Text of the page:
Longtime melodrama playwright Peter VanSlyke, whose pun-packed comedies have provided plenty of laughs for Desert Star Playhouse over the years, gives the legend of Calamity Jane and Wild Bill Hickock his own humorous spin in this revival of an early DSP favorite.This new version, directed by Edward J. Gryska, has a few updated punchlines. What's kind of amazing is how much VanSlyke can cram into a comedy that's only an hour, 20 minutes long (the standard length here - leaving enough time for the post-show olio revue).
There are a handful of intertwined plots - villainous Diamond Jack Butler hell bent for leather in his quest to gobble up Deadwood City, feisty Calamity Jane and her cool relationship with the standoffish Hickock, Paddy O'Leary and his fruitless Lucky Cuss Mine, bartender Elmo Whittle's passion for Old West tales, and author Ambrosia Hepsibah, who has a Gloria Swansonesque demeanor.
While the show doesn't really need "comic relief," Butler's two slow-on-the-uptake goons - Grizzly Bear Gibbons and Cimmaron Rose - add their two bits.
One of the show's best lines (or worst puns) comes near the end when Hepsibah, gushing passionately over Whittle, exclaims, "Oh, you just tickle me, Elmo!"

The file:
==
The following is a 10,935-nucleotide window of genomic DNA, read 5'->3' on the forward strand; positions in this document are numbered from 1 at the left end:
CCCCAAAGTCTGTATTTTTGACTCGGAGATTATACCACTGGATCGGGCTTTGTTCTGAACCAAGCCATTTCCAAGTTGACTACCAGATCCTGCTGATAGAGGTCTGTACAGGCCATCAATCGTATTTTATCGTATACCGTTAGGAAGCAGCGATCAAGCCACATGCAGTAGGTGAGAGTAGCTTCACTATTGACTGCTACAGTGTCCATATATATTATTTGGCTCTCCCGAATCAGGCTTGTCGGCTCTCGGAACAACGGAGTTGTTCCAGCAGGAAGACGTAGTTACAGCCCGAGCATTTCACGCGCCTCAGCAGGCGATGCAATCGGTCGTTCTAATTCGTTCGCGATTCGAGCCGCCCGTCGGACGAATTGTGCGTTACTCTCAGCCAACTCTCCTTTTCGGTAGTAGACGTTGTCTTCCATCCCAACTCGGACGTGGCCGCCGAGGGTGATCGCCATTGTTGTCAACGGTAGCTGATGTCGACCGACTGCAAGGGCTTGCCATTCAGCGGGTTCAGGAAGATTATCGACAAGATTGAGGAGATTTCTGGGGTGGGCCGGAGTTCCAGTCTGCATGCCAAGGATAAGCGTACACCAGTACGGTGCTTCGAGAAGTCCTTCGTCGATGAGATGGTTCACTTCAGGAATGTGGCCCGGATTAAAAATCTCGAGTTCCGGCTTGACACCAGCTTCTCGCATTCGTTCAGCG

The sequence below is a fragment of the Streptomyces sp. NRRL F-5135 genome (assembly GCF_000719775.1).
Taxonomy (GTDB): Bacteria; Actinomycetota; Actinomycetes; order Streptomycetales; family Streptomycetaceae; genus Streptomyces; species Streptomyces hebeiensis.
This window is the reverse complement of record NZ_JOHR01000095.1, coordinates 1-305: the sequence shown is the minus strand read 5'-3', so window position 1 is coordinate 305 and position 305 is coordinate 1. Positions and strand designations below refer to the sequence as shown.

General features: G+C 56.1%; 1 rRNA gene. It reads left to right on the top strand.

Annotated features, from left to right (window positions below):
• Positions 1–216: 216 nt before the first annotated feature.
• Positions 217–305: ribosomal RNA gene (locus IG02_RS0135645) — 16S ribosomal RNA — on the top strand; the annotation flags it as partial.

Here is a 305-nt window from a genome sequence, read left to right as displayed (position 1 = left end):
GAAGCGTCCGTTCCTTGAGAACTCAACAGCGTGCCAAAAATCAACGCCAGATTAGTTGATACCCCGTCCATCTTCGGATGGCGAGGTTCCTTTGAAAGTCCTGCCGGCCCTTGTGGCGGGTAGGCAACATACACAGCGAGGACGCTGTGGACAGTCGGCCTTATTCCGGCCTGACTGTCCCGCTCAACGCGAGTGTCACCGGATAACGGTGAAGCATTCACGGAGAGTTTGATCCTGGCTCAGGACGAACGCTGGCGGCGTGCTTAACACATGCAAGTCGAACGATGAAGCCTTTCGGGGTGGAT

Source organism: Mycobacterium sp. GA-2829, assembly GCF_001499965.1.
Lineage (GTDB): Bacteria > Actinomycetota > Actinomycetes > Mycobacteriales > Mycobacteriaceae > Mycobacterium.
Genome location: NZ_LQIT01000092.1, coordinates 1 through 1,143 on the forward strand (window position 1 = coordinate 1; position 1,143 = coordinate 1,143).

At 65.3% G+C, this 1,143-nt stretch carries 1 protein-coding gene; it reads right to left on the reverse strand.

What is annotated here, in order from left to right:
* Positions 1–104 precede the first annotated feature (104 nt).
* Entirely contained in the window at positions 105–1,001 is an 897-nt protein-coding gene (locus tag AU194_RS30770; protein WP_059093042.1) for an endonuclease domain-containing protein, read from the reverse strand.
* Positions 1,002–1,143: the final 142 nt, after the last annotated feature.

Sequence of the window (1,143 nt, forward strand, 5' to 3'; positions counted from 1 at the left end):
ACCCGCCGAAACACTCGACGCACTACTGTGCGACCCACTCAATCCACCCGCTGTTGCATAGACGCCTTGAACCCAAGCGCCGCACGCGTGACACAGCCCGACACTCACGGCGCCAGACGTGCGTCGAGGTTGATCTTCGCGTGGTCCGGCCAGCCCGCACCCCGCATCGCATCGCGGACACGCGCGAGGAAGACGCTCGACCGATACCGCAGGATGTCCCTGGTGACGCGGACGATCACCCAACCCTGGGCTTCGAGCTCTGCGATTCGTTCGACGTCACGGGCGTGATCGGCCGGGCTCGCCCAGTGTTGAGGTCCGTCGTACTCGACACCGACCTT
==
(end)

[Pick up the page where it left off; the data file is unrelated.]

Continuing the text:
Gryska has a cast that includes a few DSP regulars along with some fresh, up-and-coming talent.
Julie Ann Christensen, in her second DSP show, gives a knockout performance in the title role. She has a terrific voice and a real knack for well-timed comedy.
Making their debuts at DSP are Christopher Joseph Rogers as Grizzly, Lynda Robyns as Ambrosia, Christopher M. Dives as Elmo and Dallas Forester as dastardly Diamond Jack - all of whom fit comfortably in the Desert Star style of fast-paced, physical comedy.
Paul Luscher, who looks like an overgrown leprechaun, is fine as Paddy - his not-quite DSP debut (he was an understudy in "Elvis - Viva Salt Lake").
Longtime DSP regulars, Scott Holman (Hic-kock) and Danielle Omer (Rose), along with pianist/musical director David Len Allen, also contribute considerably to the professionalism.
The 25-minute post-show revue, with a "Take Me Out to the Ballgame" theme, was directed by Holman. The melodrama's actors returned to the stage in "Desert Stars" baseball uniforms, then dashed through a musical montage of solos and ensemble bits, including snippets of Cougars and Utes fight songs, a "Who's on First?" routine and even a Seventh Inning Stretch sing-along for the audience.
The team also shifted into other sports as well, including a salute to the Utah Jazz (with Holman as a Jazz Bear look-alike) and David Len Allen performing the theme from "Rocky."